It's been a few days. I hate when life gets in the way of football. But what better way to get back into the blogging groove than to analyze the just-announced suspension of one of football's most polarizing figures.
Unless your last 24 hours were spent disconnected from society (perhaps you were swimming 26 miles to shore after falling off your fishing boat in the middle of the Atlantic), you've heard that Patriots QB Tom Brady, a shoe-in future Hall of Famer, has been suspended for the first four games of the 2015 season. An NFL investigation determined he willingly played a role in deflating footballs below league standards during the Patriots' 45-7 playoff win over the Colts last season.
Patriots fans and non-fans are livid, but for diametrically opposite reasons. Fans, not surprisingly, find the punishment draconian. Many have made the comparison to Ray Rice, whom the league originally suspended only two games for a one-punch KO of his then-fiancee (now wife) in a casino elevator. It's still murky whether Goodell or any other NFL official with decision-making cachet had seen the now-infamous video of Rice's left hook, but what happened in the elevator, video or not, was never in question. Almost universal agreement exists that Goodell's subsequent bumping of Rice's ban from two games to indefinite was a pure PR move in response to public outrage after seeing the video.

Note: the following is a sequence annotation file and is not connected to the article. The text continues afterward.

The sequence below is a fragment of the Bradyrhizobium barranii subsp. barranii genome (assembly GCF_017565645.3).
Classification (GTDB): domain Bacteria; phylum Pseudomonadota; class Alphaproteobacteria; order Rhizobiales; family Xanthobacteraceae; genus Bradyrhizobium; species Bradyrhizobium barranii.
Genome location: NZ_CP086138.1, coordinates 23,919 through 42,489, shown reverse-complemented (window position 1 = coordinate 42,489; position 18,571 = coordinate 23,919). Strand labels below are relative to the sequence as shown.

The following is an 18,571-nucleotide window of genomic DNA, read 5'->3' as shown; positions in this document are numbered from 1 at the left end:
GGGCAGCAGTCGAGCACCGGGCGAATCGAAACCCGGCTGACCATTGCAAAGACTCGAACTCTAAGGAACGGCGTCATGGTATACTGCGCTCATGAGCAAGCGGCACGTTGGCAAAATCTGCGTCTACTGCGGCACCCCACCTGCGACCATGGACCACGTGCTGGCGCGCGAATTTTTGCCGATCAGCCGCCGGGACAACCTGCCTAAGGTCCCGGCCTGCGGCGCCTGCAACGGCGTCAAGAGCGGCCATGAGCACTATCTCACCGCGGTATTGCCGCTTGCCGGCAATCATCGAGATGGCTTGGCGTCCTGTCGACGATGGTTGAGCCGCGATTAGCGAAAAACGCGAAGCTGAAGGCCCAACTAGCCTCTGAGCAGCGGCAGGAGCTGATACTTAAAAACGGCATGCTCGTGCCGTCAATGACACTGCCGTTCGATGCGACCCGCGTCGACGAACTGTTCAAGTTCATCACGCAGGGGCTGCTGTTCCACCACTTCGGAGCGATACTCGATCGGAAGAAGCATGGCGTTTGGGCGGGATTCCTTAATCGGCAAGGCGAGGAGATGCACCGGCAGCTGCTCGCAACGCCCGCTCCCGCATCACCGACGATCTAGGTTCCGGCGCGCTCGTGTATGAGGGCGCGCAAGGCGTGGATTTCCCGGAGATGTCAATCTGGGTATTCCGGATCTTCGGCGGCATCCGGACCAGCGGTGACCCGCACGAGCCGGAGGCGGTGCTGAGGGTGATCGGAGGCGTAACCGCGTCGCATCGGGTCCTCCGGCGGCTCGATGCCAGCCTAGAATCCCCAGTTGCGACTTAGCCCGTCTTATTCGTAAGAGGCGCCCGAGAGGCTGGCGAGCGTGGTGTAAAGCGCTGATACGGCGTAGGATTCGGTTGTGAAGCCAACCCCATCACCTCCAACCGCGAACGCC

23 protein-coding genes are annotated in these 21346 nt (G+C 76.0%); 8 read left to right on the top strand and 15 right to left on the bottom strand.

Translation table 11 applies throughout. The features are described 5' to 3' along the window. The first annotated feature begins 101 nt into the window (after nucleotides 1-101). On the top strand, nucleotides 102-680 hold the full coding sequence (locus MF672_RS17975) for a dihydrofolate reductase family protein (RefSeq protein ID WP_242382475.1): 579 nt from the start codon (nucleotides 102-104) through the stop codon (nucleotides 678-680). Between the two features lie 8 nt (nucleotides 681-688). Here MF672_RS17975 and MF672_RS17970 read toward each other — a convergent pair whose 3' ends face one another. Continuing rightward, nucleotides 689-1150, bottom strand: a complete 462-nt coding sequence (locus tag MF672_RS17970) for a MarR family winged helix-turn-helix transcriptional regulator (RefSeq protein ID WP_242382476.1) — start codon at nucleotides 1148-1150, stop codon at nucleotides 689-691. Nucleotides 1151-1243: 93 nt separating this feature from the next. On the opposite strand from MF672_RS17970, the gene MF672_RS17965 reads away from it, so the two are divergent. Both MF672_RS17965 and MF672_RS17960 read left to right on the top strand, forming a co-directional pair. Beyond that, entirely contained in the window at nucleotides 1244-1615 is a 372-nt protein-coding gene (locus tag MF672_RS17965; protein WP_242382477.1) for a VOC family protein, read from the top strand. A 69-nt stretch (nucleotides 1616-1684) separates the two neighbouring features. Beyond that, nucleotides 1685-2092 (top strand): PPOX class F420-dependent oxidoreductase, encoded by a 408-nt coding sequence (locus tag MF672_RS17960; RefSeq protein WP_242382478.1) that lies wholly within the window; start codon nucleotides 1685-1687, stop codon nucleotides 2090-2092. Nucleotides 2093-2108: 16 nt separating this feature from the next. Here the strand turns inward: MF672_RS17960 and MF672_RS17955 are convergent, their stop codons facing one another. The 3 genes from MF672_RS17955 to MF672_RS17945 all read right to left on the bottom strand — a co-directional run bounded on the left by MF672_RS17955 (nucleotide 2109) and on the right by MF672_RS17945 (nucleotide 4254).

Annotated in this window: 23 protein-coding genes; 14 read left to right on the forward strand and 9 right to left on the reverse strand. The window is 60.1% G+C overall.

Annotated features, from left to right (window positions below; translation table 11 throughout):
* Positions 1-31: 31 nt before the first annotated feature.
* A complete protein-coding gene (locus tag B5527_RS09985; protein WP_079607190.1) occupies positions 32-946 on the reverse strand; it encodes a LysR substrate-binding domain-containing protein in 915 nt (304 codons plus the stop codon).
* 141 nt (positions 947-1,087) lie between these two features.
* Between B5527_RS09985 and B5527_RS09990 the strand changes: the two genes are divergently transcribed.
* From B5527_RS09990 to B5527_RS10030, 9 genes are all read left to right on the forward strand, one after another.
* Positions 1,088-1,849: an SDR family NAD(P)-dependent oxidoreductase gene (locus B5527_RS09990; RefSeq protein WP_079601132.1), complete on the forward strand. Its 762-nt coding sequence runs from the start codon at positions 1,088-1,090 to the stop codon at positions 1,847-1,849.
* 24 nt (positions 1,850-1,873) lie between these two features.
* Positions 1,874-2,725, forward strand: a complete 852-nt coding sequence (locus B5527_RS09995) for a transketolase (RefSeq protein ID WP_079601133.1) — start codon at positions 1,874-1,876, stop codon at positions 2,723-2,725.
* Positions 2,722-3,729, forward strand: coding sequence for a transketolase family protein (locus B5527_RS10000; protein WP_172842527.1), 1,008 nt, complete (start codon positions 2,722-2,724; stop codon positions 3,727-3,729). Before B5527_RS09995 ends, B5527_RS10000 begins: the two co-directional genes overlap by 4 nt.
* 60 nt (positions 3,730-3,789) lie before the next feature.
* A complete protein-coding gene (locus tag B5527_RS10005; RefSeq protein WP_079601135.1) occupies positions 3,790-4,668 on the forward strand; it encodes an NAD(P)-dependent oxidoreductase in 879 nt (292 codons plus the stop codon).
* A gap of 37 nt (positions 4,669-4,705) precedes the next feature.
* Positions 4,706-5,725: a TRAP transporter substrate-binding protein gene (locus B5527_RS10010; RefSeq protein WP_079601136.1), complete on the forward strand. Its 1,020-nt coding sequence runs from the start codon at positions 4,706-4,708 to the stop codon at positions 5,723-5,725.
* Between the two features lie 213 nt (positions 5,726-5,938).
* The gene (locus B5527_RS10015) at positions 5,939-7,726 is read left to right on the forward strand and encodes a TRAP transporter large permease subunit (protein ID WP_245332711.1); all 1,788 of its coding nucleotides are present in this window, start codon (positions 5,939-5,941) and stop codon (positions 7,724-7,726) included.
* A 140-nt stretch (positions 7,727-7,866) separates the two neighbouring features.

Non-fans, also unsurprisingly, think Brady got off easier than a 15-year-old receiving his first handie. I tend to agree with them, which makes sense really, seeing that I'm a zealous Patriots non-fan. To me, invoking Rice as a comparison when analyzing Brady's punishment is misguided. What Ray did was atrocious, but it's apples and oranges with Brady's misdeeds. Domestic violence is a far worse crime against humanity than equipment tampering (new masturbation euphemism?), but at the same time, it confers no on-the-field advantage. The NFL should deal with both swiftly and severely, but each should exist in its own realm, and comparisons between the two should be made sparingly.
A better Brady comparison is A-Rod. Different sport, but same crime category--blatantly operating outside the league's clearly-set parameters to gain a competitive advantage. More parallels exist: Brady's cheating, followed by a strident denial (enhanced by an impressive affectation of umbrage at the idea his honesty would be called into question), and finally a defiant receiving of his punishment while maintaining he did no wrong mirrors A-Rod's trajectory in 2013. The slugger repeatedly feigned offense at suggestions he was using PEDs, then continued to proclaim his innocence even as reality set in that his baseball career was embarking on a long hiatus.
They even have the deflated balls thing in common, at least if you believe doctors' warnings about prolonged steroid use.